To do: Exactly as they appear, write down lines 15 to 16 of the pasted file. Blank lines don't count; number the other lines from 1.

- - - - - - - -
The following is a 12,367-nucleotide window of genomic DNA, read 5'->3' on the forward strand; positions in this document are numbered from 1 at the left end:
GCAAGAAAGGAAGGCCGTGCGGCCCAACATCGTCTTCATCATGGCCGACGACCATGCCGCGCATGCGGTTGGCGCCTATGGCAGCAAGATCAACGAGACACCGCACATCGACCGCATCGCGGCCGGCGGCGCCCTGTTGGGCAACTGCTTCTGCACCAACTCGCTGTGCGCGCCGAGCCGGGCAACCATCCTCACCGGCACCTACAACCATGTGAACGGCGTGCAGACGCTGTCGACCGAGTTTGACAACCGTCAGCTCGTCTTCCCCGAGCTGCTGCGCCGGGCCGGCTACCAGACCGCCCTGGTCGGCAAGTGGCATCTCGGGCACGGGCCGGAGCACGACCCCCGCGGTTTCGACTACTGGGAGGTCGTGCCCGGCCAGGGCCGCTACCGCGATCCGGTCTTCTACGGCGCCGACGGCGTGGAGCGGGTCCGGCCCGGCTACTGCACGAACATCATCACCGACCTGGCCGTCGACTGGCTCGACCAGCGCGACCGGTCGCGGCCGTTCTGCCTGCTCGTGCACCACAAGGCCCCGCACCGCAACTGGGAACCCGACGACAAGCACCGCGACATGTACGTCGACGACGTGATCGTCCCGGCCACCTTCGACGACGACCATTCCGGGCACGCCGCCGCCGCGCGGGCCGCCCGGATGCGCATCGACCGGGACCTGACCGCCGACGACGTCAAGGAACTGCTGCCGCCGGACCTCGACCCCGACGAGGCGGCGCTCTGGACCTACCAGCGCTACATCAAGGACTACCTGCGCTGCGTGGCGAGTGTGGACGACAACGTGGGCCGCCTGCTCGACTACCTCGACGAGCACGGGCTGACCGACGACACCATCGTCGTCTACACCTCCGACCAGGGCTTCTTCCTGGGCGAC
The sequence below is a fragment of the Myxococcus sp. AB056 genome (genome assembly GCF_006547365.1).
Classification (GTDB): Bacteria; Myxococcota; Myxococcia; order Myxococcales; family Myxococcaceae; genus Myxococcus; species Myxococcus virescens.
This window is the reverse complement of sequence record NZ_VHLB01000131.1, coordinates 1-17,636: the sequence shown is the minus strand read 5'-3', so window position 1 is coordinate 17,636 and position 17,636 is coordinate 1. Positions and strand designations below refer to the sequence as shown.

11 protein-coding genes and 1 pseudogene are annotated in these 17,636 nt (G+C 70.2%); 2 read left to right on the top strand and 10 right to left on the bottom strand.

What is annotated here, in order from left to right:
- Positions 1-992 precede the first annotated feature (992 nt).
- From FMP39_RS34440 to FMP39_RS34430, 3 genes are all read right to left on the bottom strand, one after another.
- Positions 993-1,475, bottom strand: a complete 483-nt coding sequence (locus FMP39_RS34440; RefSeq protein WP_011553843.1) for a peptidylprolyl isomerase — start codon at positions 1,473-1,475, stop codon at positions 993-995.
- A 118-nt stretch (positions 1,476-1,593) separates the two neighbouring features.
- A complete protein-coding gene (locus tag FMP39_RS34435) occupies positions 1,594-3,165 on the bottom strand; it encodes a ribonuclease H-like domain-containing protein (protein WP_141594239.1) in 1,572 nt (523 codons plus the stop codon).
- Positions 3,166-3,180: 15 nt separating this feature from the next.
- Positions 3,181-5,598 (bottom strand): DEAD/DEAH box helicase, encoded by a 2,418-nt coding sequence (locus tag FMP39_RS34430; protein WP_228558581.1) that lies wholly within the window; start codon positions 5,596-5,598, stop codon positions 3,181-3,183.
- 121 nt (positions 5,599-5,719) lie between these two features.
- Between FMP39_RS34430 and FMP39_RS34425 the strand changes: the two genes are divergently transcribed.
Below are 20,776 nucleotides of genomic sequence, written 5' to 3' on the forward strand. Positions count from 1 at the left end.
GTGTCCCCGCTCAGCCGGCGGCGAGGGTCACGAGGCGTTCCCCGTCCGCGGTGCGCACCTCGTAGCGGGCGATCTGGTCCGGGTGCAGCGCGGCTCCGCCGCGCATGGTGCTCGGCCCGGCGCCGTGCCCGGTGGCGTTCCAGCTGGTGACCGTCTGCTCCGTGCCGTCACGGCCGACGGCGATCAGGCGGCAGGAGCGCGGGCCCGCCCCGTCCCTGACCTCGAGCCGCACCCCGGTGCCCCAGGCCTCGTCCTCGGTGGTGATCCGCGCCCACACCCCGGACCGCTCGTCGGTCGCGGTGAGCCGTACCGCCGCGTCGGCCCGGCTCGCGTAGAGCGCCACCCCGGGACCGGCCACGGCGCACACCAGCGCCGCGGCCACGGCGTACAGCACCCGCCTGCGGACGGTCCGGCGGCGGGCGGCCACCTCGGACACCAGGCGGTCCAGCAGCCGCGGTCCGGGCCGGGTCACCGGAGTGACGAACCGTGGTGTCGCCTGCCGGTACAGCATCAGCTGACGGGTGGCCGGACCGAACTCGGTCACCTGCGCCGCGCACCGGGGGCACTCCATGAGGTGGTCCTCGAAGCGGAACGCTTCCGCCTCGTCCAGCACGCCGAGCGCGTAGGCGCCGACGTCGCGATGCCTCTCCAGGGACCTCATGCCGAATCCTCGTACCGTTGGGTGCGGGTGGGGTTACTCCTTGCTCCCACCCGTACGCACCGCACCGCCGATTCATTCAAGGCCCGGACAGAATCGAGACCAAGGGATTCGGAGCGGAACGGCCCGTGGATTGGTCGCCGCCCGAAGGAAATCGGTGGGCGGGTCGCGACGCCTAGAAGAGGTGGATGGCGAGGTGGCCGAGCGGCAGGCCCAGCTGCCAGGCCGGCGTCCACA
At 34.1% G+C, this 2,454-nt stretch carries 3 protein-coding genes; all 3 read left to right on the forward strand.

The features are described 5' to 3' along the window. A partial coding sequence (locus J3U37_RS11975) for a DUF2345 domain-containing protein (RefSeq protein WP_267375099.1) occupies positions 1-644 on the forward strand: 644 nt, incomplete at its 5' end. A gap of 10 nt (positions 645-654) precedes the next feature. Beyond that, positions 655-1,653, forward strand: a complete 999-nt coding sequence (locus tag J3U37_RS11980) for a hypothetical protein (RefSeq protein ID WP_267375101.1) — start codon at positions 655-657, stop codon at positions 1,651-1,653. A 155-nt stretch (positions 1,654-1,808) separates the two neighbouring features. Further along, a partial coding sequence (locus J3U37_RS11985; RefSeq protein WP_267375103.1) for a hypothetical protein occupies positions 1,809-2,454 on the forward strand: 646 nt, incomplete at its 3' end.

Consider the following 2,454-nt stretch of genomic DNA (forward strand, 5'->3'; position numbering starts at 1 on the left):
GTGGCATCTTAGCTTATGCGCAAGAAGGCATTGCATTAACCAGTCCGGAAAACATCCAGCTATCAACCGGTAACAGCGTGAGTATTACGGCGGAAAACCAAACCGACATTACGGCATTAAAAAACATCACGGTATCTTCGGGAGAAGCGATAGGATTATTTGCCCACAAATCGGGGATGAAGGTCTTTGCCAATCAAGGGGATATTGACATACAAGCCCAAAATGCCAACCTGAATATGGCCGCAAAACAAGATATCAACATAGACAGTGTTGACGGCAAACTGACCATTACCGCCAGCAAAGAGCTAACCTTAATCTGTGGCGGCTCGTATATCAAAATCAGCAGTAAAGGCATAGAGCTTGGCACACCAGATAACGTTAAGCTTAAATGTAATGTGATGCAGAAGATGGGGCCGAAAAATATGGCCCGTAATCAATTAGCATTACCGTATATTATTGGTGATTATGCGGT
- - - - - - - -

- 121 nt (positions 5,599-5,719) lie between these two features.
- Between FMP39_RS34430 and FMP39_RS34425 the strand changes: the two genes are divergently transcribed.